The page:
2. Identify and enlist key influencers – There are key social leaders within all organizations that have the influence to bring about the small activities that can start the behavioural change that leads to organizational change. Once you can identify one or two key activities and give these influencers the reason why they should be making these changes you can start the process of implementing digital learning to enhance the traditional learning environment. Once these influencers like the new stuff they will give others reason to like the new stuff as well. The book Influencer: The New Science of Leading Change, Second Edition provides an exceptional explanation of how to start the behavioural change.

3. Install an effective execution strategy – You can’t change everything within an organization at once. You still have the whirlwind of the day to day activities that will consume 80-90% of your efforts. However, the key activities that your influencers are willing to change can become the one or two wildly important goals (WIG) that make up the foundation of the the The 4 Disciplines of Execution: Achieving Your Wildly Important Goals (4DX) change process that has proven to be an effective strategy in executing organizational change. Once one or two aspects of the traditional environment are changed you can then move on to the next one or two activities and so on. The key is to have a effective strategy and to execute.

4. Enlist and empower self-differentiated leaders – Edwin Friedman in the book A Failure of Nerve: Leadership in the Age of the Quick Fix posits that having the conviction to keep on moving forward when everyone in your organization is screaming for the status quo is a key ability of the self-differentiated leader. These people do not need validation from the group but are able to see beyond the challenges to the broader goals of serving learners in new and productive ways. These people practice change by living it and have the ability to lead by example and can show people why they like the “new stuff” and why liking the new stuff is better for our learners and for our society as a whole.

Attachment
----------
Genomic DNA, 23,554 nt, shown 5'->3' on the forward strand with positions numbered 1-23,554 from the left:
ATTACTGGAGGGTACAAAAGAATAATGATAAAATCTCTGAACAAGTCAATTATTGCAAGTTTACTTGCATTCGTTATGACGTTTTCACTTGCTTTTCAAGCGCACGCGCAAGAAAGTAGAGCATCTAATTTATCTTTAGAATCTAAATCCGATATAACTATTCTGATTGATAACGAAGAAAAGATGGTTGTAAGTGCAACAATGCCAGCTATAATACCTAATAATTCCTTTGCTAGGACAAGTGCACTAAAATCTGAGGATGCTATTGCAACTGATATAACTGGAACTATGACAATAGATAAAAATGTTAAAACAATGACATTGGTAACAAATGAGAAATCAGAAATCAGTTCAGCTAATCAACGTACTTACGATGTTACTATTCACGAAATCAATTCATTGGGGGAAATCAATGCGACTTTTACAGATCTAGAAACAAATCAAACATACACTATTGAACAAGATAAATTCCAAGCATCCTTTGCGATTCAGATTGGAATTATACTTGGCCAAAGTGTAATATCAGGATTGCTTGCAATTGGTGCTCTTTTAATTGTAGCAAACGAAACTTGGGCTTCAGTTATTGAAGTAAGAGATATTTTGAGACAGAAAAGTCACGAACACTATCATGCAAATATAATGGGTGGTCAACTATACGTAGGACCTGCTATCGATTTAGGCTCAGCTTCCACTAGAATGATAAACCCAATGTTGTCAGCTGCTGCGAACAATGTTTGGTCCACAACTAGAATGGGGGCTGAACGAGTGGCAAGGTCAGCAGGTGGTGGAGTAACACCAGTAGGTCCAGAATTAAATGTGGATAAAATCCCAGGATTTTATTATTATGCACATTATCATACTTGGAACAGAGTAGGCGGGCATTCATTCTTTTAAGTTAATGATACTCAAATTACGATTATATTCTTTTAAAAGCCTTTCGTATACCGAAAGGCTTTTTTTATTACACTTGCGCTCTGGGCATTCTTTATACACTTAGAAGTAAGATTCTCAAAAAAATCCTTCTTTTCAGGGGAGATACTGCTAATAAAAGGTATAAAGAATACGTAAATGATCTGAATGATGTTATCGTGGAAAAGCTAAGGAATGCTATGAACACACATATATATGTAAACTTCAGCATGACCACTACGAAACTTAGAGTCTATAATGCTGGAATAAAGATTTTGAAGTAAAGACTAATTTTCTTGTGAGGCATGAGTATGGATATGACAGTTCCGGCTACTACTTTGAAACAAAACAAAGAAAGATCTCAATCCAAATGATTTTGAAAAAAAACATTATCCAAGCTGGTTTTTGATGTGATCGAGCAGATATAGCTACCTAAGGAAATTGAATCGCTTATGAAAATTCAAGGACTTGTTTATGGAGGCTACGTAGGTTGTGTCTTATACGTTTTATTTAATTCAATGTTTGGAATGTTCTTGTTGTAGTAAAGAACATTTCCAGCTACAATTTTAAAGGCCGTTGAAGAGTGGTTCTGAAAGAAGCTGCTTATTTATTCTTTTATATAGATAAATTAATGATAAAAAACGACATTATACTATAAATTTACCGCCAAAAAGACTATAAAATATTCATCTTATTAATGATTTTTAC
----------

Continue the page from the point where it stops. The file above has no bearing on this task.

This is not an easy process but we owe it to our children and to the young men and women who are going to our universities and colleges with dreams of building a better world.

Source: Coursefinder

Graham Brown-Martin from Learning {Re}imagined shares this 7 minute excerpt in which he asks Chomsky about his thoughts on the value of the way we currently use high stakes examinations to test our high school students.

Chomsky points to the fact that we have all studied for that exam which we have aced and then have forgotten about the content a few weeks later. He explains that exams do have some value but in terms of measuring content covered but there really do little to help learning. The following section near the end of the video really clarifies how important inquiry is to the learning process and how we should be inspiring students to discover on their own:

“Passing tests doesn’t begin to compare with searching and inquiring and into pursuing topics that engages and excite us. That’s far more significant than passing tests. In fact, if that’s the kind of educational career that you’re given the opportunity to pursue, you will remember what you’ve discovered. There’s a famous physicist, a world famous physicist right here at MIT who, like a lot of the senior faculty, was teaching freshmen courses, he once said that in his freshmen course, students will ask, “What are we going to cover this semester?” His standard answer was, “It doesn’t matter what we cover, it matters what you discover.”

That’s what teaching ought to be; inspiring students to discover on their own, to challenge if they don’t agree, to look for alternatives if they think there are better ones, to work through the great achievements of the past and try to master them on their own because they’re interested in them. If that’s the way a teaching is done, students will really gain from it and will, not really remember what they studied, but will be able to use it as a basis for growing, on their own. Again, education is really aimed to just helping students get to the point where they can learn on their own because that’s what you’re going to do for your life, not just to absorb materials given to you from the outside and repeat it.“

Source: Learning {Re}imagined